“Ugh, is this the best you denizen have?” the Dromedarian bellowed in anger.

Realizing the stranger probably didn’t come from Montreal, George asked, “Are you from Toronto?”

“I have no idea what’s a ‘Toronto,’ but how can you humans consume this sludge? I’m scanning the universe for the perfect cup of coffee. When I beamed to your world, some twit said I should go to Chez Tim Horton’s, claiming they had the best coffee. I procured some. It was bloody fetid.

“Enraged, I teleported to my ship, and vapourized the surface of the planet. My stupid vessel ran out of juice, and I had to make an emergency landing.”

“That’s awful you were lied to. Can I help?”

“I need fresh-ground coffee to kickstart my ship.”

“I so happen to have some.” I presented my bag to the Dromedarian.

“Espresso? That should do the trick. Ever been inside a spacecraft?”

Mother told George never to go in cars with strangers. Given there’s no one else alive, he figured, what the hell? He followed the Dromedarian up the ladder, down a stairwell, and into the main control room of his ship. 

In the centre stood a giant tank, running the height of the main wall. The pole erected outside of the castle was attached to a cylindrical object raised a few feet above it. It resembled a giant coffee press.

The Dromedarian strapped on a jet back, took George’s bag, and flew to the top of the basin, emptying the contents into it. He then flew across the top and grabbed a hose, then pumped in some boiling water. He rejoined me to watch the liquid turn dark. After five minutes, he launched upward towards the ball in the sky, and with his rockets in reverse, lowered the plunger until it compacted all the coffee.

At that precise moment, the castle rocked and all systems came back online.

“Excellent, it worked!” he said. He walked over to a spigot at the base of the tank and filled my cup with brown liquid. “You will never drink Earth coffee again once you try this. Now that my systems are a go, I shall teleport you back to your planet. You can then fend for yourself”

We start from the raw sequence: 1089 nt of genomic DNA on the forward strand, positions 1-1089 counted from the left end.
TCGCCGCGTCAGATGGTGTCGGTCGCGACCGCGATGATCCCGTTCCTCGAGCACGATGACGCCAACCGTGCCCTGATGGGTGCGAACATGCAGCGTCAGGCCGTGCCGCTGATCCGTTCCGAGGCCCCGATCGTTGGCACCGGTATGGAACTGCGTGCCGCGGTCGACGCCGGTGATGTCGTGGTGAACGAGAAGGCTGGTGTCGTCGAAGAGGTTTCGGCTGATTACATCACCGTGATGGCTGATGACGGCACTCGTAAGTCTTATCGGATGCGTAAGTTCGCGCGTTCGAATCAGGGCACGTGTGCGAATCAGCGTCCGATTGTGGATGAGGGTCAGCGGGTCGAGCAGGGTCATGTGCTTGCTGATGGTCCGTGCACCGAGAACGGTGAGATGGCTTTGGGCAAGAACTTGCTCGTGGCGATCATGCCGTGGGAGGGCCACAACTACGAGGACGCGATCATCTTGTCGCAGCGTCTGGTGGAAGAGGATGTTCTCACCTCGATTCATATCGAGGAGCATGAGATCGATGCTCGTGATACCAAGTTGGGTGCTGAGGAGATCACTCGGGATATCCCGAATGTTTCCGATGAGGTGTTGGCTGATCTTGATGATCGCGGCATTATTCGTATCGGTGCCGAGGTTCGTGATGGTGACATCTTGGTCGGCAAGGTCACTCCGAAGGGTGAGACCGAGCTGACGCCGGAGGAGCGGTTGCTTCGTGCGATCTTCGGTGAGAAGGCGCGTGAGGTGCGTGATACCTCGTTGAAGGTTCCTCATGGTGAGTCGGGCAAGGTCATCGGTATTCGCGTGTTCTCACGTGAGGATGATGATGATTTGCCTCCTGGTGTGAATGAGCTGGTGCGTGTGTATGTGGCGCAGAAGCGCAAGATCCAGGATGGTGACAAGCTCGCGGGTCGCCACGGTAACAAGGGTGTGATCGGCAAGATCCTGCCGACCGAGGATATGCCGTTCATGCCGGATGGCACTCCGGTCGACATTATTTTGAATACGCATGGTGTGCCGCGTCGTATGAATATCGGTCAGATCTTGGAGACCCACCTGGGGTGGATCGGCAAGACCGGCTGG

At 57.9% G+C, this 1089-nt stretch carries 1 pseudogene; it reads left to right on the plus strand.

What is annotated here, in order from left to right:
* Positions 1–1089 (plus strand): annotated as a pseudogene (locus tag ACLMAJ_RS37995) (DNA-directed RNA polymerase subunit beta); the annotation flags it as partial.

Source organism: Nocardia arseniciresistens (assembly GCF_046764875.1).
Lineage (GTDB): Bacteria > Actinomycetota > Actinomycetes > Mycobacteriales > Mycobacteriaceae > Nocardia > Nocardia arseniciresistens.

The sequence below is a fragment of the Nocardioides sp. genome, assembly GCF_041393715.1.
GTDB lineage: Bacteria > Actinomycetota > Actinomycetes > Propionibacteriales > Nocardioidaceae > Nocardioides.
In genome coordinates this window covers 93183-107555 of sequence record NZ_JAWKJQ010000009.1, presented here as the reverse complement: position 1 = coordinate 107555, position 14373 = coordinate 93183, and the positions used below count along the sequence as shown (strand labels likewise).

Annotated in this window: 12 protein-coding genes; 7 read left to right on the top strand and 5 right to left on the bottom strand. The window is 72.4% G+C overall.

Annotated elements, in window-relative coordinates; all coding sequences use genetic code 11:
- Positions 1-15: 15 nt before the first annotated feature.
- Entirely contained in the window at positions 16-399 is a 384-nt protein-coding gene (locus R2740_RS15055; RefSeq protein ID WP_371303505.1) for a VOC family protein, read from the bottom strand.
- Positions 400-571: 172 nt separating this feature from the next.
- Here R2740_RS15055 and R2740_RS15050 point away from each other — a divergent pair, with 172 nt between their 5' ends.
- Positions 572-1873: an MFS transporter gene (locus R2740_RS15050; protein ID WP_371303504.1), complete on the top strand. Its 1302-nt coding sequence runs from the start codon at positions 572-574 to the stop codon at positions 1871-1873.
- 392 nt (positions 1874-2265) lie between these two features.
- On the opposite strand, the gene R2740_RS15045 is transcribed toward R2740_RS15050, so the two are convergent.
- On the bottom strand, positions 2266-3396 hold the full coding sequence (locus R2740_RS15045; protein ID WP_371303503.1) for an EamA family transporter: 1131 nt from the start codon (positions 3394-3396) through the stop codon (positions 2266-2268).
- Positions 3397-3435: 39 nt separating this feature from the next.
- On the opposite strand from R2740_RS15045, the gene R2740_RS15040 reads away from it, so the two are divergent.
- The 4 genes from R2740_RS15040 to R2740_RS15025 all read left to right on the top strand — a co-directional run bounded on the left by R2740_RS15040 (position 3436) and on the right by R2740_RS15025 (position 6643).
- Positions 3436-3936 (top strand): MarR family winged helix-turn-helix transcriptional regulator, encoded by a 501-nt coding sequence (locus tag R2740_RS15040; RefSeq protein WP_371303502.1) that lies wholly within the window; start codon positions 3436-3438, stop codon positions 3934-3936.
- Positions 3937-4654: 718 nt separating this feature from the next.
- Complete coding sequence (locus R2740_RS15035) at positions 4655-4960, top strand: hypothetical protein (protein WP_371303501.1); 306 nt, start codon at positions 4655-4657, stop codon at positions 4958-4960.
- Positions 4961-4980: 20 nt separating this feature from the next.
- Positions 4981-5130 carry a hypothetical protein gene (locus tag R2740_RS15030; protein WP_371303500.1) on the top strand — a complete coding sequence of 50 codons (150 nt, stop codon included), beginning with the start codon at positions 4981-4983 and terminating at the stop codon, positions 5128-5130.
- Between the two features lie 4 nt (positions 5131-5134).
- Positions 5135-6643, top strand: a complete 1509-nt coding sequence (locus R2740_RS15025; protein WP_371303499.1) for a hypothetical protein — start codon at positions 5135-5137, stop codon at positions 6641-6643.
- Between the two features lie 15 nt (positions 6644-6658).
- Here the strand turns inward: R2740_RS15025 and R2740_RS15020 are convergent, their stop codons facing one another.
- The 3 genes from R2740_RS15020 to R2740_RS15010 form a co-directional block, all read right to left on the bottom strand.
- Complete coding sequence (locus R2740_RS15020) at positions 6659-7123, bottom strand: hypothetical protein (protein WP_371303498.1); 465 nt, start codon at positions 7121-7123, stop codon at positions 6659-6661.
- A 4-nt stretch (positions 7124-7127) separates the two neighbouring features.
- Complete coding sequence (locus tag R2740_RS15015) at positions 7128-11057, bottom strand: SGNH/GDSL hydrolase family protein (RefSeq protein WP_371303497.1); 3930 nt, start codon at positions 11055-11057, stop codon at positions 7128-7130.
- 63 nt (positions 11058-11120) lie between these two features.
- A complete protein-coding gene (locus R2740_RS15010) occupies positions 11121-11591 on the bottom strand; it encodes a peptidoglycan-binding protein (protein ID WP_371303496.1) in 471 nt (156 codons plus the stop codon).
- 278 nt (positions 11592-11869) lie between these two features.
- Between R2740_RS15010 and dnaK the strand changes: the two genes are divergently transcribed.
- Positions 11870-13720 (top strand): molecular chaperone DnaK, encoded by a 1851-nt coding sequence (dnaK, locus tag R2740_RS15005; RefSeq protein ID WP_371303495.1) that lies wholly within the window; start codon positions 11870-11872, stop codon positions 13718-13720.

Within a flash, George found himself standing at a safe distance from the castle. The turrets smoked and the vessel lifted off and rocketed into space.

“Wow, this is the best!” George cried after sipping the drink.

He retraced his steps to the remnants of the cathedral and found the entranceway. When he reached the bottom, people scurried around the mall like any other Sunday morning. 

George exited by way of the escalator on the other side. Mysteriously, the city had returned to its original state. He paused. “Oh, okay. Guess the alien really liked the coffee—everything’s back to normal.”

Returning home, he sat back and thought, Funny how weird things happen whenever my routine is broken, then enjoyed his beverage and continued reading the morning paper.


The Dromedarian © 2020 Bruce Gordon. All rights reserved. No part of this work may be used or reproduced in any manner whatsoever without permission except in the case of brief quotations in critical articles and reviews. For more information, contact Bruce Gordon.